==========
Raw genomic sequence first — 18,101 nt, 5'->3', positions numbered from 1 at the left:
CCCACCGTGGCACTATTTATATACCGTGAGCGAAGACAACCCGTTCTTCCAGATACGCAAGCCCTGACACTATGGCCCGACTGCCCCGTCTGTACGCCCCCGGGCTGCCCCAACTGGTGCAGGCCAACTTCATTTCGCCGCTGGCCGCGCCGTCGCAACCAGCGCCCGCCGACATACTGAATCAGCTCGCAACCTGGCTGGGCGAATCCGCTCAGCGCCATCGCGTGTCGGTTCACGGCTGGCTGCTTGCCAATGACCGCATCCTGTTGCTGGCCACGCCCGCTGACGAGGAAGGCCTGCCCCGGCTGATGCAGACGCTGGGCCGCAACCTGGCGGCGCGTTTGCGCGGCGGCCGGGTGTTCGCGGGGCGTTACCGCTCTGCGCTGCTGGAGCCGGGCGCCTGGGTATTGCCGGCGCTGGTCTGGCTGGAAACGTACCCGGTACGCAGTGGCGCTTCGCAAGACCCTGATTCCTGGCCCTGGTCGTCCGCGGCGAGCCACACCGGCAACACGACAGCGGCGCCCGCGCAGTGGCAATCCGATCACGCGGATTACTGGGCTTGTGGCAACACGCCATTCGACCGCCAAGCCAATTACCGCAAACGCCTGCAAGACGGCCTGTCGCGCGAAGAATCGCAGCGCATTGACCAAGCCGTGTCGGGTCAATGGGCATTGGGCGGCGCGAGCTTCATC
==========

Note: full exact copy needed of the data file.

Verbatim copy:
Raw genomic sequence first — 18,101 nt, 5'->3', positions numbered from 1 at the left:
CCCACCGTGGCACTATTTATATACCGTGAGCGAAGACAACCCGTTCTTCCAGATACGCAAGCCCTGACACTATGGCCCGACTGCCCCGTCTGTACGCCCCCGGGCTGCCCCAACTGGTGCAGGCCAACTTCATTTCGCCGCTGGCCGCGCCGTCGCAACCAGCGCCCGCCGACATACTGAATCAGCTCGCAACCTGGCTGGGCGAATCCGCTCAGCGCCATCGCGTGTCGGTTCACGGCTGGCTGCTTGCCAATGACCGCATCCTGTTGCTGGCCACGCCCGCTGACGAGGAAGGCCTGCCCCGGCTGATGCAGACGCTGGGCCGCAACCTGGCGGCGCGTTTGCGCGGCGGCCGGGTGTTCGCGGGGCGTTACCGCTCTGCGCTGCTGGAGCCGGGCGCCTGGGTATTGCCGGCGCTGGTCTGGCTGGAAACGTACCCGGTACGCAGTGGCGCTTCGCAAGACCCTGATTCCTGGCCCTGGTCGTCCGCGGCGAGCCACACCGGCAACACGACAGCGGCGCCCGCGCAGTGGCAATCCGATCACGCGGATTACTGGGCTTGTGGCAACACGCCATTCGACCGCCAAGCCAATTACCGCAAACGCCTGCAAGACGGCCTGTCGCGCGAAGAATCGCAGCGCATTGACCAAGCCGTGTCGGGTCAATGGGCATTGGGCGGCGCGAGCTTCATC